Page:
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Eating This Bread (Yes, Bread!) Could Boost Your Gut Health, Promote Healthy Aging, and Stabilize Blood Sugar

Prebiotic and probiotic qualities in sourdough bread support healthy gut bacteria.


Bread has a reputation for being unhealthy and the cause of stubborn belly fat. But if you love carbs, you don’t have to give it up entirely. Sourdough bread may be the exception to the rule because its unique fermentation process unlocks health benefits for your gut, lowers blood sugar, and helps prevent age-related diseases.

While sourdough looks like a standard loaf of crusty bread, it’s definitely in a league of its own — especially if it’s whole wheat sourdough. The tangy and sour taste make it vastly different from the mild flavor of regular white bread. This distinct flavor is due to the fact that it’s made with a “starter” known as levain — which is a flour and water mixture that’s fermented by wild yeast. This is different than commercial yeast because it’s found in the air (yep, it’s floating all around you right now), so it’s a more natural leavener.

The fermentation process also produces lactic acid bacteria, which contain prebiotics and probiotics that are good for our body. Together, the fermentation and good bacteria are what put sourdough in the same class of gut-healthy foods like sauerkraut, kefir, and kimchi.

You might be surprised that a type of bread can boost our gut health, but a study published in the journal Frontiers in Microbiology backs this up. Researchers compared the effects on gut bacteria for a group of mice fed a diet containing sourdough bread versus one that went without it.

After four weeks, they found the prebiotic and probiotic qualities of sourdough increased the function of necessary gut bacteria like bacteroides and clostridium. These types of gut bacteria help with functions such as regulating your stool to providing vitamins and nutrients to your intestine. Similar to pieces of a puzzle, they’re all needed to maintain a healthy gut — which a slice of sourdough bread can help with.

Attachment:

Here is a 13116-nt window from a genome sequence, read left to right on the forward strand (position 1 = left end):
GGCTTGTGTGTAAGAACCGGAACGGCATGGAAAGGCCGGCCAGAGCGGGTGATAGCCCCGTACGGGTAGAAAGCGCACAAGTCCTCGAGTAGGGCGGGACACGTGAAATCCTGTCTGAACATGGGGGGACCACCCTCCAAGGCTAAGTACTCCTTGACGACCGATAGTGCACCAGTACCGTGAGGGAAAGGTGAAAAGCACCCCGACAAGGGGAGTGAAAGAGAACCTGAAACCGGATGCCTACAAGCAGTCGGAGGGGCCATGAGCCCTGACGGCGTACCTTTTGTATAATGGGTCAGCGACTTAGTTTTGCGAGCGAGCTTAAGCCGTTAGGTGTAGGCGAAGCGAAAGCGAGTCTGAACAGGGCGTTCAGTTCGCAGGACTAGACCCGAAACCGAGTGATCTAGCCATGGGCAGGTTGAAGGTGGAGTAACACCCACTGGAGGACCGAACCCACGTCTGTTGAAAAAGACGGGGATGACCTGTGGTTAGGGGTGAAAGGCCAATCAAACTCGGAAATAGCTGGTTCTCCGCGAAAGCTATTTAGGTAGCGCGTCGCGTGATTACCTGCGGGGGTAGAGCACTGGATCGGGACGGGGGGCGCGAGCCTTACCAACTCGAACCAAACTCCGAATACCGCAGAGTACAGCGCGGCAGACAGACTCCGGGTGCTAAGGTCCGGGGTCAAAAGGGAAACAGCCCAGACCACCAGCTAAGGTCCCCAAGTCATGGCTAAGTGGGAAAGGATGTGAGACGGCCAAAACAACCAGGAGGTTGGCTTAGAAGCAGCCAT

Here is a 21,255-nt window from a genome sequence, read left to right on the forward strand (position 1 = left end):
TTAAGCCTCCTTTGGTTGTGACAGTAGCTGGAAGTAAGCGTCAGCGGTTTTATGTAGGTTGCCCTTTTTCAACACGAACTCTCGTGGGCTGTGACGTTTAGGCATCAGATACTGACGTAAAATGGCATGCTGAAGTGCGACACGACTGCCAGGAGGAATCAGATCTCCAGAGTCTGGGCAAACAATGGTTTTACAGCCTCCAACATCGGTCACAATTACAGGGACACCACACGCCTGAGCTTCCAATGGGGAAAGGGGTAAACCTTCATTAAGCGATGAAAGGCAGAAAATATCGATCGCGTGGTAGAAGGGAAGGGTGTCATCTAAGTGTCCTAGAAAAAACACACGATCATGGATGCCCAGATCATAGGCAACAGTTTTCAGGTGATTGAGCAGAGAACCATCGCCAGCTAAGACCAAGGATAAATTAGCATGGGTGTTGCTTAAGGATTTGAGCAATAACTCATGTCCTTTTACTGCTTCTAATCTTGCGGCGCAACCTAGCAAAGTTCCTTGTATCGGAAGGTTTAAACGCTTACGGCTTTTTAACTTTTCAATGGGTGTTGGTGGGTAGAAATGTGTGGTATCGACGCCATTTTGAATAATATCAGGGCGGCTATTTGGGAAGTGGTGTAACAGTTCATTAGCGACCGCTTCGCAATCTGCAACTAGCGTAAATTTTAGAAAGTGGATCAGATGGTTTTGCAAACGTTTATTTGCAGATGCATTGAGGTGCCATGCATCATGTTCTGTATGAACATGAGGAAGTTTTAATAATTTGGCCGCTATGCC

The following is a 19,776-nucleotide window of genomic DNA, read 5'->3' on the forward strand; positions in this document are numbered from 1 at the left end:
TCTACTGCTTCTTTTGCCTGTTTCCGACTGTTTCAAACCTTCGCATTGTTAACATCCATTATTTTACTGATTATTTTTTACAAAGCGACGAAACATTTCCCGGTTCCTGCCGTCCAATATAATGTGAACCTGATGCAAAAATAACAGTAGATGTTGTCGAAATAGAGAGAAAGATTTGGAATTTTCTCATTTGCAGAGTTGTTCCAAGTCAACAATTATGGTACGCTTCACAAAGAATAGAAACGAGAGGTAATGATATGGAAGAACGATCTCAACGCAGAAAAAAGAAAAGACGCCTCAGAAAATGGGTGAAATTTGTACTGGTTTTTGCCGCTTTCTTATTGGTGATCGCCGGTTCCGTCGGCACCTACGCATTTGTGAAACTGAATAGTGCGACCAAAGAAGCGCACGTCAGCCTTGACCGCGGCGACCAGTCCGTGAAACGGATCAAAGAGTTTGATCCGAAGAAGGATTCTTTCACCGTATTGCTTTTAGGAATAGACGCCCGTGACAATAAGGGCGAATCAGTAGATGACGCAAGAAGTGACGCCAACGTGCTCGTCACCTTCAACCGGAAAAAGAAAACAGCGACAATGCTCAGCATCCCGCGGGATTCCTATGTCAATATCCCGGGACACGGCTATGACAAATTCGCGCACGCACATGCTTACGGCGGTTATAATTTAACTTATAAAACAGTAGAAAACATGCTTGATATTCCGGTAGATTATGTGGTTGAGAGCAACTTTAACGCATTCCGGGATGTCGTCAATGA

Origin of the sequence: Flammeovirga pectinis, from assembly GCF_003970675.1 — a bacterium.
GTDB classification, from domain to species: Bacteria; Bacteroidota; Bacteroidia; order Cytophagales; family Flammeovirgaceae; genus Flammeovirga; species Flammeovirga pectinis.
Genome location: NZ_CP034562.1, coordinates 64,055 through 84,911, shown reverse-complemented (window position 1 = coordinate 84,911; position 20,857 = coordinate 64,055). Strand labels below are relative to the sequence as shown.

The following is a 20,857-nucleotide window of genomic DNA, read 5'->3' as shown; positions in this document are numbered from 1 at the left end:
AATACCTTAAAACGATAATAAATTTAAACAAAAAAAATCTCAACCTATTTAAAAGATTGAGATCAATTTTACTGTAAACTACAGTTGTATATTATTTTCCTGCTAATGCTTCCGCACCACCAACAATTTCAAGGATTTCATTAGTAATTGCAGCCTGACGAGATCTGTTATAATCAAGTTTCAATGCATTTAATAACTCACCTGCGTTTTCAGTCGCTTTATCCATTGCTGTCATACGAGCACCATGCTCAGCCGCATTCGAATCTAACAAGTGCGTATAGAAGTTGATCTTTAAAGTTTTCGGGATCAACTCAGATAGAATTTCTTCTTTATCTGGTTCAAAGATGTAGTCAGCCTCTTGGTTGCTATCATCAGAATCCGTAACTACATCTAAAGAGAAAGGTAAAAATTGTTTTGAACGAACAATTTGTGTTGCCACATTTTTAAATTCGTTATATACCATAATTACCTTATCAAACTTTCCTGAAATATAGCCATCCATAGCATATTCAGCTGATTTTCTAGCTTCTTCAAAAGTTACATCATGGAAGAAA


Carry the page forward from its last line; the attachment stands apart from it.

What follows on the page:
By now, we’re all aware of how popular the Mediterranean diet has become for improving health and increasing longevity. Research published in Aging Clinical and Experimental Research underlines this with findings that older adults from southern regions in the Mediterranean often eat whole wheat sourdough as part of their regular diet.

Researchers explained that whole grain sourdough bread is rich in fiber, which in turn protects those who eat it from age-related diseases like coronary heart disease, diabetes, and cancer. It also works to reduce inflammatory markers and boosts insulin sensitivity with its slow digestion rate. This is true for sourdough bread that isn’t made whole grain flour because it still contains the fermented levain, which also causes a more gradual absorption process.

Taking longer to breakdown in our body also helps stabilize blood sugar. University Health News Daily points out that sourdough has a lower glycemic response than more processed breads, such as store-bought white or wheat bread, thanks to its fermentation process. This prevents your blood sugar from spiking as your body digests the bread.

You can easily find sourdough in the bakery aisle alongside other breads, like baguettes and rolls. Storing it in a bread drawer ensures that it keeps its pillowy soft texture during its four day shelf life.

According to Healthline, a medium-sized slice of sourdough contains about 162 calories, 32 grams of carbs, and around two to four grams of fiber. When eating it on a daily basis, it’s good to keep track of how many slices you’ve consumed and make sure the calories don’t add up too quickly. Enjoying it in moderation will help you get all the perks without overdoing it.

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